Motivation comes from within. Therefore, trying to motivate someone else is usually a waste of time. (If the other person does seem to be motivated, ask if it was, in fact, anything to do with you. Just because B follows A doesn’t mean B was caused by A.)
So why do people think they can do it, or think that other people can do it? After all, on the whole, people don’t change their behaviour by being told to change it.
I suggest a number of reasons:
1 It’s the conventional wisdom that you can motivate someone (unfortunately spurred on by misguided trainers, coaches, mentors and the rest), therefore “it must be what managers/teamleaders/et al should do, so I should do it”.
2 Lots of people seem to be doing it—probably because of (1)—so “I had better do it, too”. Comfort in numbers
3 Many bosses have an attachment to being right that gets in the way:
a because of (1) and (2), they’re right to believe they can motivate others, so they’re going to carry on
b they’re right about what they are currently saying to their staff so anything else is, by definition, wrong (so we can’t have that) and therefore demotivating
It’s too trite to say that the remedy is to let go of their need to be right (though that is the remedy). Each boss needs his or her particular (self-) coaching in order to let go of this need.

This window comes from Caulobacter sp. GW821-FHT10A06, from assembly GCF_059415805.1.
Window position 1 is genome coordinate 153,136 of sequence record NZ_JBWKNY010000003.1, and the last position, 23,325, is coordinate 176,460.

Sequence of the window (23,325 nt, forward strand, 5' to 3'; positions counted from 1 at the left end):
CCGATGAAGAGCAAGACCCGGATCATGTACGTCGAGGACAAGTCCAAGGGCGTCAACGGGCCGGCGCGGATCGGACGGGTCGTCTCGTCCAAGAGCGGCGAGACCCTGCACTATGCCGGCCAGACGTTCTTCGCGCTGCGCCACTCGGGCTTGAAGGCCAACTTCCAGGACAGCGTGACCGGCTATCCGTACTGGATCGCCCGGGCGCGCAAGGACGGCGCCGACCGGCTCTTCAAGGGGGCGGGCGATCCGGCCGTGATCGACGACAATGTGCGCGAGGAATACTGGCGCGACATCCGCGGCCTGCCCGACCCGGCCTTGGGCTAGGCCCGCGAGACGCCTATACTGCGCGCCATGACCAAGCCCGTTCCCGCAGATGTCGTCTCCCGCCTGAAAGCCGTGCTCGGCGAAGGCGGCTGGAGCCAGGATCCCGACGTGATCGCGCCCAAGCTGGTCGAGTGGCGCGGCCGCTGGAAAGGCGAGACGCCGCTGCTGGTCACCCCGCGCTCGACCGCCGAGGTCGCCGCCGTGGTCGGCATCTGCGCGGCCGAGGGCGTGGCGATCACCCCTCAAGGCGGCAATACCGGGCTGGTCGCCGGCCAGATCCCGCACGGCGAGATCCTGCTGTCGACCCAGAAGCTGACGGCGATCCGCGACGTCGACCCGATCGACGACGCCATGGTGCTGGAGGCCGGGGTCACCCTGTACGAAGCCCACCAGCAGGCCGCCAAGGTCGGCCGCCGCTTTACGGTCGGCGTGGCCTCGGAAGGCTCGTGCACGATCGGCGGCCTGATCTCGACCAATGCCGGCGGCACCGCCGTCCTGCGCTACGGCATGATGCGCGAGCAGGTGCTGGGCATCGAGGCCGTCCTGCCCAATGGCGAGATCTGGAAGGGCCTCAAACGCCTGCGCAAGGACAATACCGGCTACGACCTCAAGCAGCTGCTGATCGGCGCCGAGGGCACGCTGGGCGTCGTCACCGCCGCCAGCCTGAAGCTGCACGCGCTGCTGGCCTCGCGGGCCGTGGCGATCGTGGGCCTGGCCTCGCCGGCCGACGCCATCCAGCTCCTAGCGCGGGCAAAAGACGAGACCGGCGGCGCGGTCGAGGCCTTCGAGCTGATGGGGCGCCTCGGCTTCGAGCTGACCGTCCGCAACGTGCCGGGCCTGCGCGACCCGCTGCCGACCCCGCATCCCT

4 Many people fail to follow the zen precept of treating the world as it is and not how they would like it to be. Although this is a brother to (3), it is different because it is about the world, whereas (3) is about the individual
5 Unless the boss is newly in post, lack of motivation in the team reflects a lack of motivation in the boss. If the boss doesn’t sort themselves out, nothing else will substitute and the team will stay demotivated. And the boss’s problem is not that he/she isn’t motivated (though that is a problem)—it is something else which gives rise to the lack of motivation, and that something else could be a multi-layer mix of almost anything, though I would always look for issues around self-worth first.
Sometimes, a team member might be unable to motivate themselves because they are overwhelmed by some event in their private lives which the are unable to exclude from their working day thoughts; for example, the recent death of a loved one. The boss needs to be able to establish with the employee that this is the case (probably without examining all the details) so the boss would have done well to establish prior communication channels so that he/she doesn’t feel (and look?) foolish by trying to motivate a person in this sort of situation.
© 2015 Jeremy Marchant . updated 28 may 2015 . image: Free digital photos